Advertiser letters: Victoria Park, climb for meningitis and survey for diabetics
- Credit: PA Wire/Press Association Images
Letters, contributions and comments sent in to the Advertiser this week.
Renting out park is a pain
Alan Thomas, Gore Road, Hackney, writes:
People living around Victoria Park have become used to Tower Hamlet’s Council commandeering large sections of our park to rent out to private enterprise. They display little consideration for local residents leaving whoever they rent it to to deal with communication with residents.
As Hackney, perhaps foolishly, relinquished any influence over Victoria Park to save money, those residents who live on the Hackney side of the park have no influence over the Tower Hamlets Council’s actions on leasing of the park, gain nothing from the events and cannot ask their councillors to represent or respond to their problems that they face from these events.
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For most of these events the heavy plant and traffic required to mount them mostly have to access the park from the Hackney side.
The Sunday Market is serviced from the park entrance in Gore Road causing traffic mayhem on the narrow road on Sunday mornings from the early hours.
- 1 Teenager found dead in Victoria Park
- 2 Driver arrested after police 'drugs patrol' stops car in Whitechapel
- 3 Two in five people in Tower Hamlets may have had Covid-19
- 4 Post deliveries in east London hit by Covid crisis among Royal Mail staff
- 5 Drug and alcohol abuse by Tower Hamlets parents and children soars
- 6 Disgraceful management of the pandemic
- 7 'I can save the planet with my seaweed' scientist in east London claims
- 8 Leyton Orient boss Embleton expecting more movement in the transfer window
- 9 Leyton Orient sign Dan Kemp on a permanent deal from West Ham United
- 10 Leyton Orient seal late victory over Morecambe
Tower Hamlets need to consider all residents around the park and give them a real say in how their Park is used, after all it was established by Queen Victoria as an amenity for the East End, not as a financial benefit for the council.
Take part in peak climb for charity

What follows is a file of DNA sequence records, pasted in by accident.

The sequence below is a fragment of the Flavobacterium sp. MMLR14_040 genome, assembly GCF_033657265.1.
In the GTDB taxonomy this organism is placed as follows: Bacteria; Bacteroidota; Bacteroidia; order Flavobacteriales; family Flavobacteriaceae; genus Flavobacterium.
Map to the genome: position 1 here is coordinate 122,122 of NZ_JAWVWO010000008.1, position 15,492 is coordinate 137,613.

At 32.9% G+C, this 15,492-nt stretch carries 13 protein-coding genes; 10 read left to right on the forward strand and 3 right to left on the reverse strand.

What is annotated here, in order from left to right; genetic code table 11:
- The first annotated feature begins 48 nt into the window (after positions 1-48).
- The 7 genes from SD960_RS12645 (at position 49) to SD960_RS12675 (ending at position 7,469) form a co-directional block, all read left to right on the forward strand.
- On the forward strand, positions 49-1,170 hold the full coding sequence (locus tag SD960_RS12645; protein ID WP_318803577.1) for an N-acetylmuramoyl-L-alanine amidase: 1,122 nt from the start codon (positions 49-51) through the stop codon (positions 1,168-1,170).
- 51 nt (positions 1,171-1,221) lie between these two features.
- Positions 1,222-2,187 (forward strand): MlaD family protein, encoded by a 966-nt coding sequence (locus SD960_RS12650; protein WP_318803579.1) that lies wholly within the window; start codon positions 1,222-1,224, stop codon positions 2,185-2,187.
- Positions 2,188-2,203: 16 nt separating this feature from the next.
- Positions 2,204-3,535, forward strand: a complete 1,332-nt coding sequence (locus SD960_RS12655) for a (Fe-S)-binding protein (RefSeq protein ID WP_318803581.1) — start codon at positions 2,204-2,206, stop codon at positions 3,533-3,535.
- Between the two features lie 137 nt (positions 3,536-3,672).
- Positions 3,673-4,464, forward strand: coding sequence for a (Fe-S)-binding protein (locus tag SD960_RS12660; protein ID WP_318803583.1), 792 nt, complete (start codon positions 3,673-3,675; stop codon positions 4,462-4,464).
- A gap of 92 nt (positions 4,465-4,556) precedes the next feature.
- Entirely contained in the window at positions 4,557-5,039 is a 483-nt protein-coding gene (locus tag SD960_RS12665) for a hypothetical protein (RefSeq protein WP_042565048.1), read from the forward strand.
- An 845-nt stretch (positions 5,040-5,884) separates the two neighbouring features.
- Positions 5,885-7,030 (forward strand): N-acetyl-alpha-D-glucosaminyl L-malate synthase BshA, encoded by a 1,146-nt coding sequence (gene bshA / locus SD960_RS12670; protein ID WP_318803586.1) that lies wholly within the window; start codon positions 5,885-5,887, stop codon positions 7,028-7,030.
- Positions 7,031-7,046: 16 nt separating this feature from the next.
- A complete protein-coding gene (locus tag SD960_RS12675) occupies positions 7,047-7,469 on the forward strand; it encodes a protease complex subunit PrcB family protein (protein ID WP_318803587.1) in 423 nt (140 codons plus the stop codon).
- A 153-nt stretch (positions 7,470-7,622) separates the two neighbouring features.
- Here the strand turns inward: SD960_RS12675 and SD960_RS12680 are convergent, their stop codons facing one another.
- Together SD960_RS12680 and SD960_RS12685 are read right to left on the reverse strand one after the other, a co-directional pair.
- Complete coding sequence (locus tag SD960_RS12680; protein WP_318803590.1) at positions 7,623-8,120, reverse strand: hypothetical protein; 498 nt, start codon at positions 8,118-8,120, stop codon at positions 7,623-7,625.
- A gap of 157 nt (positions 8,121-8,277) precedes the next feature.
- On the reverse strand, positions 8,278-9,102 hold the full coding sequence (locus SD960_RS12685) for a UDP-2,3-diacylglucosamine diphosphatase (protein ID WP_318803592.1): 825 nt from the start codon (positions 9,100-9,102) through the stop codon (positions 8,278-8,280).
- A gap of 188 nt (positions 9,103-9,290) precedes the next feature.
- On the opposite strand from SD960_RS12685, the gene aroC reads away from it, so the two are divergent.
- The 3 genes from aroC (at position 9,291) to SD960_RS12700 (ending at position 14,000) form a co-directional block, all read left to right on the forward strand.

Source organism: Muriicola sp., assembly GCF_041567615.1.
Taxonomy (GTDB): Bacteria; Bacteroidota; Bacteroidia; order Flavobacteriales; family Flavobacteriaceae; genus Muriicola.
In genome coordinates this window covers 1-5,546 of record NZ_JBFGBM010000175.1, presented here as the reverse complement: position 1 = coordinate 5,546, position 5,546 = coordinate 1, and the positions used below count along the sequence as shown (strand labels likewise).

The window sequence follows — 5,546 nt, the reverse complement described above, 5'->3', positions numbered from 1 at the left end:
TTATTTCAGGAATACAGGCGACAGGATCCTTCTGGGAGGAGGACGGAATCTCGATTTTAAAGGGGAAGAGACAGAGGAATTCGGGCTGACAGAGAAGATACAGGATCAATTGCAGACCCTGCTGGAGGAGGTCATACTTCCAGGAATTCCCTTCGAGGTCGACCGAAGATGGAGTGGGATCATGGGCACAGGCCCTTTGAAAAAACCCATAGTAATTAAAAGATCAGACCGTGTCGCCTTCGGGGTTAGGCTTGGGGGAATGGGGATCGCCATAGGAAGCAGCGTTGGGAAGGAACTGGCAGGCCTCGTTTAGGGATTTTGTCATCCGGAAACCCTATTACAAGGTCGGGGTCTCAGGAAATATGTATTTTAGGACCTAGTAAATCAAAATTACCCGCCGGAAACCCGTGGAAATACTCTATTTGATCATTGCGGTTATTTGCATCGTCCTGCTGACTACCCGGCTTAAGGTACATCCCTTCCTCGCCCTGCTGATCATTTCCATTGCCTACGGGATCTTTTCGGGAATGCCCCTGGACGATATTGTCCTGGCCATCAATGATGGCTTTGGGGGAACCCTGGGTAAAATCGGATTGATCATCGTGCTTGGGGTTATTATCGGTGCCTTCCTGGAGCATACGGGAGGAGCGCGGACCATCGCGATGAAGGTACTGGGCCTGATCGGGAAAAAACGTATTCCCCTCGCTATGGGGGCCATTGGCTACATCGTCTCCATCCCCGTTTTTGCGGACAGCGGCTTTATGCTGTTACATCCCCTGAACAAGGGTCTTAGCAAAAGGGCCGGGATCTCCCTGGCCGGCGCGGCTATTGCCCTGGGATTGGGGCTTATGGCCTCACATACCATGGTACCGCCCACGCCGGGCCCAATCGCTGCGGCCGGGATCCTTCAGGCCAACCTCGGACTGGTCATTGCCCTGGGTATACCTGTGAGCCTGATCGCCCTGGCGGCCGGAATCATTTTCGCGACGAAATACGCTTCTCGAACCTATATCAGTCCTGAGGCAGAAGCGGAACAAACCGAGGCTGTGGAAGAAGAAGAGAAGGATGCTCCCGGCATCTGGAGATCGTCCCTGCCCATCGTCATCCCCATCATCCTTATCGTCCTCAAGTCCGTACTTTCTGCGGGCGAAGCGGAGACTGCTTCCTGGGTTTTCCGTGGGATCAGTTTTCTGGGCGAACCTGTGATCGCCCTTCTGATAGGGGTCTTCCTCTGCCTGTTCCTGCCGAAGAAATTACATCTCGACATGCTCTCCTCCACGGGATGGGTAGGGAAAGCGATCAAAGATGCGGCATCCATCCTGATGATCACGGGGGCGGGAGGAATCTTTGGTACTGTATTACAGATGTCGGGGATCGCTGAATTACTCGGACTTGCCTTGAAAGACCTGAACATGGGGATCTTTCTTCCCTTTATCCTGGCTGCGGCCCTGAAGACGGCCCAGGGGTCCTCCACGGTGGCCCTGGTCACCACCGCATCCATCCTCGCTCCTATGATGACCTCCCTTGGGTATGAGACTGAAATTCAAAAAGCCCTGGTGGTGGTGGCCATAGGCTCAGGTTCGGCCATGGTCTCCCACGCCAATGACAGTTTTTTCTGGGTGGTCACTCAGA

Michaela Ifill, Meningitis Now, writes:
We’d like to invite your more adventurous readers to join us on our Lake District challenge next Spring and help save lives and rebuild futures shattered by meningitis.
They’ll conquer eight peaks, all above 3,000 feet, over two days. It will require energy, commitment and a positive attitude, but will reward those taking part with breath-taking views, wrapped up in a serious adventure and a weekend they’ll never forget – there’s a great team spirit amongst those taking part and many come away from the challenge having made lifelong friends.
Every step they take will also help us to fight meningitis and move us closer to our vision of a future where no one in the UK dies from this devastating disease and everyone affected gets the support they need. If they know someone who’s had meningitis then this is a perfect way for them to show their support.
Registration is just £49 with a fundraising pledge of £500. Accommodation, food, travel and the support of a qualified and experienced mountain leader and safety team are all included, and I’ll be there to support you throughout your fundraising journey. It takes place between Thursday May 2 and Sunday May 5 next year.
Those interested in joining us can find out more at MeningitisNow.org or by emailing firstname.lastname@example.org
Share how you manage diabetes
Roz Rosenblatt, London Head, Diabetes UK, writes:
Almost 3.7 million people have been diagnosed with diabetes in the UK.
The condition doesn’t just affect people physically but has a big emotional impact that is equally harmful and is often overlooked.
Living with diabetes can be tough, and a lack of emotional and psychological support can make it even harder to manage the condition.
At Diabetes UK we want emotional, psychological and mental health support for people with diabetes to become a priority. We believe everyone should have the space and opportunity to talk about their emotional wellbeing, be empowered to seek support, and know where to go to get it.
Your experiences will help us make the case - so please take part in the survey and tell us how living with diabetes makes you feel, and whether the care you receive gives you enough support to cope with managing diabetes when your emotional wellbeing is low.
If you are living with diabetes, if you’re a parent of a child or a carer for someone with diabetes, complete our online survey by September 30 - bit.ly/diabetesemotionalsupport
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